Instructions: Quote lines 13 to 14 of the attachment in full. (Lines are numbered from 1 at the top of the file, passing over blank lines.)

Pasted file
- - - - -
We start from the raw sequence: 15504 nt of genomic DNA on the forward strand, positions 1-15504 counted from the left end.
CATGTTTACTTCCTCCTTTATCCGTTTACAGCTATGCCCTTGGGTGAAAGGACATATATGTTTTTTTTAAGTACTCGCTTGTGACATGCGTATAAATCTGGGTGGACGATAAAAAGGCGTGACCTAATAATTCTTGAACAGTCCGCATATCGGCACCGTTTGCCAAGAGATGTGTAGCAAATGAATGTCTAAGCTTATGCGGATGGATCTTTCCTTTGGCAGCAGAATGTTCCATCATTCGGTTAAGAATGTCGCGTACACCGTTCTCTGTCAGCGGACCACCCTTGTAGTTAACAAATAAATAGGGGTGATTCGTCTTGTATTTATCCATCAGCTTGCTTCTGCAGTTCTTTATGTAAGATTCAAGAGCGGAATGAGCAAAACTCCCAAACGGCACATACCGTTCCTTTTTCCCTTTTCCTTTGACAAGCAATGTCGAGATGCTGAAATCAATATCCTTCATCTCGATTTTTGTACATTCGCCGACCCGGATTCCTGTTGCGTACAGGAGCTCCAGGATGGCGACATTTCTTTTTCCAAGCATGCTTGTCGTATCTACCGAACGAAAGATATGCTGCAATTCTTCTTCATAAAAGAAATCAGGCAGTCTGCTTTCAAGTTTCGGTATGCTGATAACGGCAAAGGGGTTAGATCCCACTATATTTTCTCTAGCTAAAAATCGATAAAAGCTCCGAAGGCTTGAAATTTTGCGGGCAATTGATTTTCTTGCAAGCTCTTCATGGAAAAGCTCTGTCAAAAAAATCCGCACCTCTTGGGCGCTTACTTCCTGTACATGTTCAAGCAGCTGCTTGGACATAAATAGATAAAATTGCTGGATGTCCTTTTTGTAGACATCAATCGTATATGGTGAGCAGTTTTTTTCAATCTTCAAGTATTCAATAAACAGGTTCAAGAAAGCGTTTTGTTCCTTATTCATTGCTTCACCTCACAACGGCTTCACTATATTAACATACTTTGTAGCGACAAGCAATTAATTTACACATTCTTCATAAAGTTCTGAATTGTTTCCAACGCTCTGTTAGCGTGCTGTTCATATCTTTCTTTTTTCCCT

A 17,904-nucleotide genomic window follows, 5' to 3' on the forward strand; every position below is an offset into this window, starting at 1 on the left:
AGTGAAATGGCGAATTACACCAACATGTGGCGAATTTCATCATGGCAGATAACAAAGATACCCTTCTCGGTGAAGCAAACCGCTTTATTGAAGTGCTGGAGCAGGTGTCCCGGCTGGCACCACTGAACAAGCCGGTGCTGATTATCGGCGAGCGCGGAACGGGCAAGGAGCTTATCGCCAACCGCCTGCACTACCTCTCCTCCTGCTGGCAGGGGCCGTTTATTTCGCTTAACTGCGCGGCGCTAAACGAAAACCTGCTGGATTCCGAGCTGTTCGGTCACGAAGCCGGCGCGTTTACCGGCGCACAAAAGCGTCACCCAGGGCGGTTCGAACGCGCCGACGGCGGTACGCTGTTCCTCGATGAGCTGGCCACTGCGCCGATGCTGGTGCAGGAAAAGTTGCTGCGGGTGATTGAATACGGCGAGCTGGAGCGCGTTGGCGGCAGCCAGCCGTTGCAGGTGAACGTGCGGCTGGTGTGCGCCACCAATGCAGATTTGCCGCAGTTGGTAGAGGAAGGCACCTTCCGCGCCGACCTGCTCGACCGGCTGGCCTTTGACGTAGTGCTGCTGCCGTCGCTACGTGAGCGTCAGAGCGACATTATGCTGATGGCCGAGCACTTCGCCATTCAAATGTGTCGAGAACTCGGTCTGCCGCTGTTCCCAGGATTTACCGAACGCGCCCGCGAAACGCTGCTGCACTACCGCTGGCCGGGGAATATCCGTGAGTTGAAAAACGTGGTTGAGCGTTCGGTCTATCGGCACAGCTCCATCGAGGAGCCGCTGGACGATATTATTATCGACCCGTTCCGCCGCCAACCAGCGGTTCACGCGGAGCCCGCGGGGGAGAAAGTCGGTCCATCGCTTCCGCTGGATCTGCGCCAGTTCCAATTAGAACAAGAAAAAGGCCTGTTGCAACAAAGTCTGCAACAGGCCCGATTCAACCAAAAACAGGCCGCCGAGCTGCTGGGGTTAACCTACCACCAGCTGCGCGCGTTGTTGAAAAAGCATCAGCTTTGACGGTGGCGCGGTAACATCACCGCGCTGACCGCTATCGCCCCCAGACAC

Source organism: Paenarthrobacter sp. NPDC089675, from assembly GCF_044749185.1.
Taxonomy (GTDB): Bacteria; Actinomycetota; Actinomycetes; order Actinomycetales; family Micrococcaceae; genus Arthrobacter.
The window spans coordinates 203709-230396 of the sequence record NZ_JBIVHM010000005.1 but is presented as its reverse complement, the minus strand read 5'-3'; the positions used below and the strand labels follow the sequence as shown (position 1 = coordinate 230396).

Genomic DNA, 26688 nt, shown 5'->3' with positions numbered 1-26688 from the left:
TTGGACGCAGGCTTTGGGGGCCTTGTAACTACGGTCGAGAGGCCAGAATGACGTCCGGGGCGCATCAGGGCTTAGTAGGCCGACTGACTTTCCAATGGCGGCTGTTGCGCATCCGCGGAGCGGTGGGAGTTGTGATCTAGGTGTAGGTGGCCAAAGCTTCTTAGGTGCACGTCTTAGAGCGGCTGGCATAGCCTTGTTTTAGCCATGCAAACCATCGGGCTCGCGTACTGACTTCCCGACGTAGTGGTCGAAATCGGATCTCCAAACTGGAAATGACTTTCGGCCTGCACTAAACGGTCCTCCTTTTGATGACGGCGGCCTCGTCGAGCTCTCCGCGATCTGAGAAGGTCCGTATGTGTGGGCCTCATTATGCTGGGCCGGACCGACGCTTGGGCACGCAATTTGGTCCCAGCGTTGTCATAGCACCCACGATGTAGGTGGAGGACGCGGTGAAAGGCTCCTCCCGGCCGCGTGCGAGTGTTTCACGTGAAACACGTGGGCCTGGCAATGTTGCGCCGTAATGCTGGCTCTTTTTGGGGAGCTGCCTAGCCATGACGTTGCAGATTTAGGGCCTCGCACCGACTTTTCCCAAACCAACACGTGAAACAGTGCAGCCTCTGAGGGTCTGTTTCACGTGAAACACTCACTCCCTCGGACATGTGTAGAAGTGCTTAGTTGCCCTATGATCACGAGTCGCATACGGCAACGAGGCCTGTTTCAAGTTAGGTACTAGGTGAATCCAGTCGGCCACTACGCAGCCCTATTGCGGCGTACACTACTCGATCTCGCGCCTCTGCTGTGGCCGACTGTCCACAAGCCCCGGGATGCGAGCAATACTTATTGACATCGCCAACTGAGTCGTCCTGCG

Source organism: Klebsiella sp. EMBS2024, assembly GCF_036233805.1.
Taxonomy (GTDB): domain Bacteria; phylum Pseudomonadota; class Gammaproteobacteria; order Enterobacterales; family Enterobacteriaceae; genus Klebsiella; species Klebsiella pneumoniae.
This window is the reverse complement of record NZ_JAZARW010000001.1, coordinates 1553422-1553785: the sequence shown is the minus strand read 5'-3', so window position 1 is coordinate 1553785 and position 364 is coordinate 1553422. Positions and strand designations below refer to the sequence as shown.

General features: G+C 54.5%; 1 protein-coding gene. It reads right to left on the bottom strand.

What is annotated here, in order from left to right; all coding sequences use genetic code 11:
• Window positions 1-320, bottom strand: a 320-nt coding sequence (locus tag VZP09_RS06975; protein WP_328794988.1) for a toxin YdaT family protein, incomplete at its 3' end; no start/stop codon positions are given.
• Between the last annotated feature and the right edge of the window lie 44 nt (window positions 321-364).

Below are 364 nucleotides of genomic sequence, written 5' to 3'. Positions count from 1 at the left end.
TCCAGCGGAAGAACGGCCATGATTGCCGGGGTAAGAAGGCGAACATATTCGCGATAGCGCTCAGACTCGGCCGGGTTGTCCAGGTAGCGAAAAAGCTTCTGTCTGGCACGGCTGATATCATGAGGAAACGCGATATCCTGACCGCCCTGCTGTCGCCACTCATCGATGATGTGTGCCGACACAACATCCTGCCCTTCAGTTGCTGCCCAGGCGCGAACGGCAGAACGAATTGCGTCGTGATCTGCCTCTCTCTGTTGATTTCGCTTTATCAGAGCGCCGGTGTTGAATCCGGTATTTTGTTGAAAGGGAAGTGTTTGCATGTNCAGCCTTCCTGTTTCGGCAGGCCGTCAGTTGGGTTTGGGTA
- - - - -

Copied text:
General features: G+C 54.5%; 1 protein-coding gene. It reads right to left on the bottom strand.

What is annotated here, in order from left to right; all coding sequences use genetic code 11: